Also called digital watermarking, the forensic watermarking technology has been around for a while and there are tons of existing companies offering digital watermarking services for just about any kind of media content — even content served through over-the-top applications. The forensic watermark (a unique serial number) is usually placed either at random points or throughout the length of a piece of media content and it is imperceptible to the recipient of the content. The way it’s embedded across the length of a file also makes it difficult to remove. What’s more is that the unique serial number serves to identify the recipient of the media file and it is unaffected by resizing, downscaling, transcoding, recording or any other kind of alteration that the media content can be subjected to. Therefore, in the event of a suspected pirated file, the unique serial number can be extracted to determine the legal recipient of the file — hence, the origin of the pirated content.
As you can probably tell, it is only the players in the media space that are incentivized to find pirated media files. However, CustosTech is using the global nature of blockchain and Bitcoin to incentivize the average consumer to hunt for media files that might have been unlawfully shared globally. Anyone can join CustosTech’s Bitcoin bounty hunting program by applying on its site. If hired, the bounty hunter receives a tool called ‘Privateer’ to use in screening content protected by CustosTech for piracy. Once a bounty hunter finds pirated content, they extract the Bitcoin attached to that file to their own Bitcoin wallet. The extraction process sends the unique serial number, which reveals the origin of the pirated content, to CustosTech and the content owner for the desired copyright infringement action — legal action, cancellation of accounts and blacklisting, for instance. For this to be worthwhile, CustosTech requires that the cost of the action taken against the infringer be greater than the value of the embedded Bitcoin.
Note that blockchain only serves as an incentive system to allow the underlying watermarking technology to yield greater results.
Engaging consumers with monetary incentives
This might be difficult to implement in the video-on-demand space. However, the gaming industry can benefit from this. There is already a practice in the mobile gaming space whereby users are incentivized to watch ads with in-game virtual credits. Rawg, a cross-device game discovery platform, is looking to help the gaming industry reduce piracy by building a blockchain system that rewards gamers with tokens for in-game achievements.
Granted, Rawg wasn’t started to fight piracy specifically. Rawg is essentially a cross-device game discovery platform that collects information about all the games that a gamer owns across all their gaming devices in one place to improve the gamer’s experience. This helps gamers gain fuller insight into how they are playing games across different gaming platforms and thereby receive recommendations. For instance, based on a gamer’s preferences on Xbox, Rawg can recommend similar PlayStation or desktop games. A gamer can also follow other gamers of similar interests to see what they’re playing. Before venturing into blockchain, Rawg had already built a community of gamers who had already synchronized over 50,000 games.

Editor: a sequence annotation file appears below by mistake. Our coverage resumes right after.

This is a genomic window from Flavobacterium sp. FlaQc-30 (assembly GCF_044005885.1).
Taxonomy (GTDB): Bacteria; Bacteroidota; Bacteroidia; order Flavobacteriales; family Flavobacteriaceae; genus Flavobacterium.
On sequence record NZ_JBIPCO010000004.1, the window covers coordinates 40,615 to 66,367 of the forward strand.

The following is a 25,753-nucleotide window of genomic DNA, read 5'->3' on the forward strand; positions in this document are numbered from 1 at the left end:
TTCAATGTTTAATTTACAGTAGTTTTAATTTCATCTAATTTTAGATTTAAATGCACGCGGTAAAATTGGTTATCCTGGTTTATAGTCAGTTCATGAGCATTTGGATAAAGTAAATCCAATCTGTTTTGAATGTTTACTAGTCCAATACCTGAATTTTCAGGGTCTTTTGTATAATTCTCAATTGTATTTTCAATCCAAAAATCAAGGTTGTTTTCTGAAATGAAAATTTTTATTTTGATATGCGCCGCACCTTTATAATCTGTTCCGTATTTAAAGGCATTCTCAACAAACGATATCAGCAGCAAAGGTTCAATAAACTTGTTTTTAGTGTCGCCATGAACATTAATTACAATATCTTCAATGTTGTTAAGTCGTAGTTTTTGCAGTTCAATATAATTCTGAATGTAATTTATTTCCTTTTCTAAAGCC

Rawg is taking it one step further by giving more power to gamers by allowing them to earn tokens — which can be exchanged for fiat — for in-game achievements. This inherently discourages piracy, in a way, because gamers can only synchronize achievements earned from non-pirated games on official platforms. If gamers know that they can recoup the money spent on purchasing a game, and potentially earn more money on top of that, they might be less interested in pirating games, according to Rawg.
A number of other startups, including Crycash, Enjin, Dmarket and many others, are also trying to help gamers monetize their game time. Rawg is featured here because it already has a working system that could use blockchain to discourage piracy at scale.
Blockchain for rights management
Another startup, Dot Blockchain Media, which is developing a new file format — dubbed “.BC” — to help unify rights management in the music industry, is also using forensic watermarking to embed blockchain address into music files. Unlike CustosTech, Dot Blockchain isn’t looking to hunt down the pirates of music files — at least not directly. Instead, it just wants to have the entire music industry register music information, from the artist to the producer, and other commercial information on the immutable system that is blockchain. The company has already released a “.BC” music file — STOLAR’s “Forget and Feel,” distributed by FUGA. The song is available on iTunes, Google, Spotify and other music platforms, and the watermark information can be read with the Digimarc Discover app.
It’s important to point out that this piece only looks into what is possible based on the currently available products. It doesn’t feature any company that doesn’t have a working product.